This looks all wrong to me

(11 Posts)
youmaycallmeSSP Mon 25-Feb-13 09:37:39

DS picked up a Thomas and Friends book at a shop the other day and asked me to read it to him. I would have bought it for him but on the very first page it said "There is always lots of jobs for him to do."

That's wrong isn't it?

Yes

Wronger than a very wrong fing

youmaycallmeSSP Mon 25-Feb-13 09:54:50

I thought so but then wondered if I was missing an obscure rule somewhere. I'm glad I didn't buy it in that case!

somebloke123 Tue 26-Feb-13 11:17:59

It would have been OK to say "There is always a lot of jobs for him to do", but the version given is wrong.

WMittens Tue 26-Feb-13 21:50:13

It would have been OK to say "There is always a lot of jobs for him to do"...

I disagree - 'jobs' is obviously plural so it should have been 'are'.

somebloke123 Wed 27-Feb-13 10:30:22

But "lot" is singular.

A pound of peas costs 50p.

A box of frogs is something I have never seen.

Admittedly the English language is not always consistent on this.

I would think either "is" or "are" would be permissible in this case as idiomatic English.

WMittens Wed 27-Feb-13 21:47:00

Try swapping 'lot' for 'few', 'some' or 'many' and see if it still works:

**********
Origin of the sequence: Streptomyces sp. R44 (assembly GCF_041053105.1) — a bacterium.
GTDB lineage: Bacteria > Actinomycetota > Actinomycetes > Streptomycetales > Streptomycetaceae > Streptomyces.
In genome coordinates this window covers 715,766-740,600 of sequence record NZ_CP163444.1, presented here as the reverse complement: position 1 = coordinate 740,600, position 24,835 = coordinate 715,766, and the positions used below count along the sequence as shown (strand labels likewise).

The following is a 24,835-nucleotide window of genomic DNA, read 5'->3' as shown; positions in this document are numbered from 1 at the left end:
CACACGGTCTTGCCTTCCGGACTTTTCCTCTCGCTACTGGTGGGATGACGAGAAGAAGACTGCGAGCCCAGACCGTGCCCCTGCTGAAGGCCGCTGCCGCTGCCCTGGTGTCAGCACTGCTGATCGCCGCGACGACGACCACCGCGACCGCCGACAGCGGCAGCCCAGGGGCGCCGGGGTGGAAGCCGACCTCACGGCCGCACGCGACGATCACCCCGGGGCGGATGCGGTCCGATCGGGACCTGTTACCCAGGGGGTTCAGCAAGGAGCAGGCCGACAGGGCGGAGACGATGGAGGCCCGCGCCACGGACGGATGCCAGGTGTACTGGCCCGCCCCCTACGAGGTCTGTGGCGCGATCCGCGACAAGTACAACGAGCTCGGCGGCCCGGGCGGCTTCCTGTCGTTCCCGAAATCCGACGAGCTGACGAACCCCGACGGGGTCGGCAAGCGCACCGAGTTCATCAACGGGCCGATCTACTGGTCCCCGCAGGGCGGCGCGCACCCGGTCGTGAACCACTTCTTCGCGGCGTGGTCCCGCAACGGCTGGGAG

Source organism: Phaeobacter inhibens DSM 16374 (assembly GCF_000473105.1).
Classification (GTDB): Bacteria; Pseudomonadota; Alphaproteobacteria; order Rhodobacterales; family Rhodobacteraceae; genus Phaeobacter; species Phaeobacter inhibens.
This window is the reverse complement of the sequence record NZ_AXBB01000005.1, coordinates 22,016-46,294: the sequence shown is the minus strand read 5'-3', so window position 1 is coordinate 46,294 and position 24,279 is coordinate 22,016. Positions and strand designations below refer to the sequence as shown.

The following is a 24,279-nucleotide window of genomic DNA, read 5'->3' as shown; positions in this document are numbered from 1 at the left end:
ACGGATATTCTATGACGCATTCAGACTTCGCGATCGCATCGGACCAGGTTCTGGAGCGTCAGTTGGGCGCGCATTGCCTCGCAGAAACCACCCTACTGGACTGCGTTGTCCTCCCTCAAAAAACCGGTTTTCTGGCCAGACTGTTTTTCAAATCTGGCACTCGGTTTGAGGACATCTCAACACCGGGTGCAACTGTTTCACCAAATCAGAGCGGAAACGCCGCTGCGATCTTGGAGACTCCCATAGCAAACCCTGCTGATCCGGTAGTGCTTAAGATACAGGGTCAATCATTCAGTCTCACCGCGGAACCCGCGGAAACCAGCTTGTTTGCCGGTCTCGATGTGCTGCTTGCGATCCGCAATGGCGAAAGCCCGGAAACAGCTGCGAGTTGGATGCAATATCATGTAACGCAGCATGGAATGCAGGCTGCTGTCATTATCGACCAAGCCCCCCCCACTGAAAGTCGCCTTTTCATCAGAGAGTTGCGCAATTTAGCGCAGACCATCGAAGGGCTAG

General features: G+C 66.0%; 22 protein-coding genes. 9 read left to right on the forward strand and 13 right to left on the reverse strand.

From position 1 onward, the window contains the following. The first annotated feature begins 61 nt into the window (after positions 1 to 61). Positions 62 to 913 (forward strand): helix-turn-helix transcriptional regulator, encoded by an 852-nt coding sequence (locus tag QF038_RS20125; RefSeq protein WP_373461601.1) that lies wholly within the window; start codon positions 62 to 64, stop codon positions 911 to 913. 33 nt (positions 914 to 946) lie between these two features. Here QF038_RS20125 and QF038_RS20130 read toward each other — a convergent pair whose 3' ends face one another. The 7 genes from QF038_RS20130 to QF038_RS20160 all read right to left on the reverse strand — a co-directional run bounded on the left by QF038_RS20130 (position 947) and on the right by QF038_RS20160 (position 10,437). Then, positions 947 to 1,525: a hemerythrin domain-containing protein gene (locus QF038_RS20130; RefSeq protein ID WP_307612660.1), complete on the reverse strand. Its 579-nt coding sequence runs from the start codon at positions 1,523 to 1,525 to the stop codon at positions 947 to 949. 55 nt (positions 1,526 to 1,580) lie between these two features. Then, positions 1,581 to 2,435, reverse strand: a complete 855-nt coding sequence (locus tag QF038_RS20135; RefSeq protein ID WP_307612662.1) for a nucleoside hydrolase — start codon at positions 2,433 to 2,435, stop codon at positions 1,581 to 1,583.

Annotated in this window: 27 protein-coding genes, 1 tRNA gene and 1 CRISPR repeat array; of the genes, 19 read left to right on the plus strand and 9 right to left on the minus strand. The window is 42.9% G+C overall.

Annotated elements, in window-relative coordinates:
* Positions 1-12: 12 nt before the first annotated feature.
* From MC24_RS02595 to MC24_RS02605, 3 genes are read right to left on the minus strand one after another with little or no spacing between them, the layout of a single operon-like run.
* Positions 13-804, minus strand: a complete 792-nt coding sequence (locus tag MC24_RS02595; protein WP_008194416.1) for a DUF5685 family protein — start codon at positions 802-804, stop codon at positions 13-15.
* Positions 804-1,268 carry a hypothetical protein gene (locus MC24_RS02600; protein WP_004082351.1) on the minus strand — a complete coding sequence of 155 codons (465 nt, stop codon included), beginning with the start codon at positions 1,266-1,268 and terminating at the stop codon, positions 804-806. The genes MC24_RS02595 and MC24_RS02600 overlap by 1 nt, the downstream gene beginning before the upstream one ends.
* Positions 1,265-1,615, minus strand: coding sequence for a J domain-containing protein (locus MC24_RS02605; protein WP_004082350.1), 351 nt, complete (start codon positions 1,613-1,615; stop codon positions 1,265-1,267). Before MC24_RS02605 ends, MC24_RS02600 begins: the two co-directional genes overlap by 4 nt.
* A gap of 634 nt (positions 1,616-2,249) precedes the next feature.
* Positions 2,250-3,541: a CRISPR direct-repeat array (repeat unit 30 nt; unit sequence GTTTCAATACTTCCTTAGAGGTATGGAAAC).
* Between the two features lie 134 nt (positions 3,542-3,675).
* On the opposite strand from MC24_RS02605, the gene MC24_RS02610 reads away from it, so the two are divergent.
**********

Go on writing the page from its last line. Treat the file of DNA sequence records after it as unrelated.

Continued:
"There is always many jobs..."
"There is always a few jobs..."
"There is always some jobs..."

'Lot' in this case refers to "more than one", rather than a collection or set of things (a lot at an auction, for example).

Your examples of 'pound' and 'box' are not parallel with 'lot' in this context - the singular pound and the singular box are the subject in each case.

vamosbebe Wed 27-Feb-13 21:49:43

Terrible English.
They've wrote it wrongly.
Glad you didn't not buy it!

WMittens Wed 27-Feb-13 21:49:45

Another example I've just found which is a useful illustration described as countable and uncountable:

"A lot of this material is confusing."

"A lot of these memos are confusing."

You could say, "a lot of this job is going to be time-consuming." 'Jobs' is countable - you can have fewer jobs, rather than less jobs. wink

somebloke123 Thu 28-Feb-13 10:24:35

I'm not sure it's really comparable as "few" and "many" are adjectives and "lot" is a noun.

As I say I don't think the language is particularly consistent on this, in cases where you have one entity which consists of many components. It depends whether you are stressing the entity as a whole or the several components within it.

So "The jury discussed the evidence among themselves [not itself]".

But:

"The "The jury was assembled"

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